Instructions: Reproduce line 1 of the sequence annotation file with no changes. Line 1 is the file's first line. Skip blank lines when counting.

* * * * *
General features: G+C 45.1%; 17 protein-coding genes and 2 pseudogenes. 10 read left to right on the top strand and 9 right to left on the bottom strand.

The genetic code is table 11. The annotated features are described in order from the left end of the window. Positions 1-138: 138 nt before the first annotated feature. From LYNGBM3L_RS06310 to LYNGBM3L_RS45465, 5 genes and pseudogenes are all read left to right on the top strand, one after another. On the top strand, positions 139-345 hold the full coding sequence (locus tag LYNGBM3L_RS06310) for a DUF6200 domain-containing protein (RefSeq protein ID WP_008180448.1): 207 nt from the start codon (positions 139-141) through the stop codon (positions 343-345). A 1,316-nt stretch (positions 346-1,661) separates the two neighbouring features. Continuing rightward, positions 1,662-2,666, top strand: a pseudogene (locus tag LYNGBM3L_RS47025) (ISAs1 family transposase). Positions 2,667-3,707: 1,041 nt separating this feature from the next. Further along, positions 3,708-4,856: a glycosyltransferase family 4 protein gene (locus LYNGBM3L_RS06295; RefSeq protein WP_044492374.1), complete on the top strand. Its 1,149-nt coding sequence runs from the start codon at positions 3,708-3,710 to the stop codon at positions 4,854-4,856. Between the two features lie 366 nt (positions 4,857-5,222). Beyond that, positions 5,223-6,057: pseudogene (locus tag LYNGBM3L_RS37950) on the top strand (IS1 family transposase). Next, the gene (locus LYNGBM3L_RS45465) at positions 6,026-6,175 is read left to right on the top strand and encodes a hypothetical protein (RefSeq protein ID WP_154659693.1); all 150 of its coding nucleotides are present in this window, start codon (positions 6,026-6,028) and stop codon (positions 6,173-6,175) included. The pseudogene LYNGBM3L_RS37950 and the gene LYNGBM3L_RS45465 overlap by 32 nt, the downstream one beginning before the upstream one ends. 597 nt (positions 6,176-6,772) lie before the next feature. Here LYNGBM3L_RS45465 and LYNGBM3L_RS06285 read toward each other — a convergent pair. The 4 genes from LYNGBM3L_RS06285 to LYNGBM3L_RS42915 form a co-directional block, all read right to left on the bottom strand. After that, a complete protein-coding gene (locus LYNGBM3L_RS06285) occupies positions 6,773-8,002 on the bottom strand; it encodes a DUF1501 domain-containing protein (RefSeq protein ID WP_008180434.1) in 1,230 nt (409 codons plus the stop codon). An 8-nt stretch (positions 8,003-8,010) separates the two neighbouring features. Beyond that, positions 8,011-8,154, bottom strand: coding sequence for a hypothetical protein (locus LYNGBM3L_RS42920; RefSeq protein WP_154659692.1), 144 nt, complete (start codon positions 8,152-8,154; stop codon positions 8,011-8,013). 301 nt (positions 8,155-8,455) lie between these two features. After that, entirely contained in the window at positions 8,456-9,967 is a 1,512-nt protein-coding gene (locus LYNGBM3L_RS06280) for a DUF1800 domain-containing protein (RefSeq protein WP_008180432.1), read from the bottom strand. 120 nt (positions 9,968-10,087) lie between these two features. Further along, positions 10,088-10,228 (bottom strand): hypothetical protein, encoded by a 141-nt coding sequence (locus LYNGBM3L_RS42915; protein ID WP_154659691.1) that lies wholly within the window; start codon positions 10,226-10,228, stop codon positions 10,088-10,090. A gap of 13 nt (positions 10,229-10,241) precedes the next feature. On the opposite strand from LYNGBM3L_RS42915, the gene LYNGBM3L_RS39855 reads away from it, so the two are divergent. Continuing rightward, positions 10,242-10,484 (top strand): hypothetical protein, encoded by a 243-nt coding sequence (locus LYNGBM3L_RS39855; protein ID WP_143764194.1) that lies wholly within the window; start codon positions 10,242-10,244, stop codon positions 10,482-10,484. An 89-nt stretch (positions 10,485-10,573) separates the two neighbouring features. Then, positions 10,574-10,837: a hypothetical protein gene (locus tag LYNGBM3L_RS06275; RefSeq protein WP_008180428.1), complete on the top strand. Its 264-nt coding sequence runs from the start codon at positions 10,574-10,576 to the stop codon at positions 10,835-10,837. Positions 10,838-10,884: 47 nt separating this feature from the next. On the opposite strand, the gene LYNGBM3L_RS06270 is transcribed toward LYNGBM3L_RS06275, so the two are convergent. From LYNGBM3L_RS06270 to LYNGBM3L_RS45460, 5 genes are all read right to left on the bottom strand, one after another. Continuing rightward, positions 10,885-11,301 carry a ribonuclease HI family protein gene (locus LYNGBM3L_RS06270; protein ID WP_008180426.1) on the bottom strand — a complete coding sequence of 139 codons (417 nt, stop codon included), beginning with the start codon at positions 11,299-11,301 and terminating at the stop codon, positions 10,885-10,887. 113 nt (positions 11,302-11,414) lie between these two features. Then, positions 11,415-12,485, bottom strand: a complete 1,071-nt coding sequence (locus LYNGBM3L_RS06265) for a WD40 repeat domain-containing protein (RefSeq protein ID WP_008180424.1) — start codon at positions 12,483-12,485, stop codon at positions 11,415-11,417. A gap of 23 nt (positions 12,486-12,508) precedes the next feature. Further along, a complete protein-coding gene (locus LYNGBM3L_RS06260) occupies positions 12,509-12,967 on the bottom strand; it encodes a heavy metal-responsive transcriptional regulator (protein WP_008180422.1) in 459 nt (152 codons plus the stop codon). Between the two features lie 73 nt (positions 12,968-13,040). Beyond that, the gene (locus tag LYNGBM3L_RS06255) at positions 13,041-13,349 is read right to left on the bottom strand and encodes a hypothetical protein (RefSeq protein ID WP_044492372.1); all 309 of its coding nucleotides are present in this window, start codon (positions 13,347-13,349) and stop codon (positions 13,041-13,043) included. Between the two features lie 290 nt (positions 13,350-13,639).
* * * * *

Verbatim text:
General features: G+C 45.1%; 17 protein-coding genes and 2 pseudogenes. 10 read left to right on the top strand and 9 right to left on the bottom strand.